Emissions around the world come from a variety of sources. It can be easy to fall into the trap of thinking that fully electrifying the transportation and energy sectors would eliminate the entirety of the world’s carbon from entering the atmosphere, yet those sources only comprise slightly more than 50% of the country’s overall output. The rest is due to a mix of general industry (excluding energy), agricultural production, and commercial and residential emissions.
On a global scale, construction is easily among the biggest culprits. While everyone generally understands that skyscrapers dot the world’s major cities, we don’t often think too deeply about the immense energy output required over the multi-year process of getting a building up and running.
The effect of construction on our atmosphere — it makes up nearly 40% of all emissions worldwide — is significant because of the building pace in the modern era. Especially in a real estate boom, getting a property up and ready to rent out to businesses and residents as quickly as possible is crucial for the many firms who predicate their business on turning over as many sales as possible.
The world’s construction pace is so blindingly fast that the sum of buildings completed matches a city the size of Paris every week. All of this development is made possible in large part because of the low cost and high availability of cement, a material that is pretty far from sustainable.
Cement would be a great place to start if we are to impact construction-related emissions. Academic circles and the government are now addressing the issue, a revelation marked by the Department of Energy’s (DOE’s) decision to send researchers at the University of Colorado Boulder (CU Boulder) $3.2 million to fund the development of an affordable, zero-carbon version of the universal building material.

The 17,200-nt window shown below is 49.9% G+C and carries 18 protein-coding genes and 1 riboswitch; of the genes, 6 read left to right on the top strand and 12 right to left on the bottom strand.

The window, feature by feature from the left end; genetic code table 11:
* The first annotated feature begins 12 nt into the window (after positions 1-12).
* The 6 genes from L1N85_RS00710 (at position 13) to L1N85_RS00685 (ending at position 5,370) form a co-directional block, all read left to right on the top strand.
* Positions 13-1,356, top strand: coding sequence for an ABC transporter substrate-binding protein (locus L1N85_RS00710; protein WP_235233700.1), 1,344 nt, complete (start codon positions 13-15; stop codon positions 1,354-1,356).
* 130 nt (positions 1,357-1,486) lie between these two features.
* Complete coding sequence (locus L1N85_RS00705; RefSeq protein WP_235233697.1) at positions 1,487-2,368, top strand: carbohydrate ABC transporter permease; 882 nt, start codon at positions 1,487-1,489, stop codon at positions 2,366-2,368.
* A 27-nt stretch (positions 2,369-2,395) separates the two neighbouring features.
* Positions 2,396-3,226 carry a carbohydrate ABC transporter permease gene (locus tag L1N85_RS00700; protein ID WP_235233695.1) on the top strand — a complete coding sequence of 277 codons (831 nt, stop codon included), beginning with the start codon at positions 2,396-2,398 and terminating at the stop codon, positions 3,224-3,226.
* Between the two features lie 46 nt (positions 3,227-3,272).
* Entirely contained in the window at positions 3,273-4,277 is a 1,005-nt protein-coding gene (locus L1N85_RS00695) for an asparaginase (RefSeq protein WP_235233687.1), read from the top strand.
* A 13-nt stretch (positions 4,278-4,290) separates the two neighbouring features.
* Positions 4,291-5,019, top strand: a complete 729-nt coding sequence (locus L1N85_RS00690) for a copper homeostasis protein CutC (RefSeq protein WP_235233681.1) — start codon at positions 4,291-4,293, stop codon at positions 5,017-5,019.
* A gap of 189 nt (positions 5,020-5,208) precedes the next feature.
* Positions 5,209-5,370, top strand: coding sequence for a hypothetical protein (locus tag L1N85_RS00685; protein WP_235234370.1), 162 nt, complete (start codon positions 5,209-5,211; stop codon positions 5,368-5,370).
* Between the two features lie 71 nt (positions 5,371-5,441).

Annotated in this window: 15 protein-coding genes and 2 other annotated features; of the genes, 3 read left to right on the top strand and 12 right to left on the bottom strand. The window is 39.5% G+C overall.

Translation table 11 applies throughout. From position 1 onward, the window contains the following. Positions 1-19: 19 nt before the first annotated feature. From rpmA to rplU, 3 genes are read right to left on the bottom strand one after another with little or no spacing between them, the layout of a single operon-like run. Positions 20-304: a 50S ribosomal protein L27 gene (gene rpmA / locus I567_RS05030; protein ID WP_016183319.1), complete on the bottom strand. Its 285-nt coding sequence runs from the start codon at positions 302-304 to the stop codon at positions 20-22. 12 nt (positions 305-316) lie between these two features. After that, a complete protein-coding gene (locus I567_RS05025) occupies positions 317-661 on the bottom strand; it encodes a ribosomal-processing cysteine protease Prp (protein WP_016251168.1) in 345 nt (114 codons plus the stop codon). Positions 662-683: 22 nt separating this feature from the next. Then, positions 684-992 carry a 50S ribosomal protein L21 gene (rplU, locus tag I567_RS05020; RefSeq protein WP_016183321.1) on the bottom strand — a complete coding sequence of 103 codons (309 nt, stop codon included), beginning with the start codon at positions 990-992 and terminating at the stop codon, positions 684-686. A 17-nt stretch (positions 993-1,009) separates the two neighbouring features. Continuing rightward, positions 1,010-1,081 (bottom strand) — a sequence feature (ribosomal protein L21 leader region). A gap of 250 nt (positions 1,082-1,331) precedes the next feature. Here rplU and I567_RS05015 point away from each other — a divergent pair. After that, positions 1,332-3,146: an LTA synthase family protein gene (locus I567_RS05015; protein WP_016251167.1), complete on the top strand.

The funding comes from the DOE’s Advanced Research Projects Agency-Energy (ARPA-E) program, which provides grants to researchers who are on the cusp of finding new technologies that could significantly impact the energy sphere for years. Money will be directed to a team of university engineers who are working on the project in tandem with both the National Renewable Energy Laboratory and the University of North Carolina Wilmington’s Algal Resources Collection. Each group will have access to the funds for their part in the development.
CU Boulder’s research project looks at the materials sourcing for cement-making. Currently, most developers around the world make Portland cement, a style that favors affordability while staying reliably sturdy. The modern recipe includes several filler materials like limestone, which is ground up and added to help with consistency.
The group has set out to replace this limestone, generally “quarried” and thus taken from the Earth as a finite resource, with lab-grown biogenic limestone.
This artificial material stores carbon from the air when made, meaning its use as a filler in cement can make the process carbon-neutral or even carbon-negative, depending on the recipe.
By scaling up the technology for creating biogenic limestone, the material could be an alternative to quarried cement without requiring any significant change to the cement-making process. It could be implemented immediately, eliminating 7% of annual cement-related emissions overnight. “We see a world in which using concrete as we know it is a mechanism to heal the planet,” says Wil Srubar, an associate professor leading the team. “We have the tools and the technology to do this today.”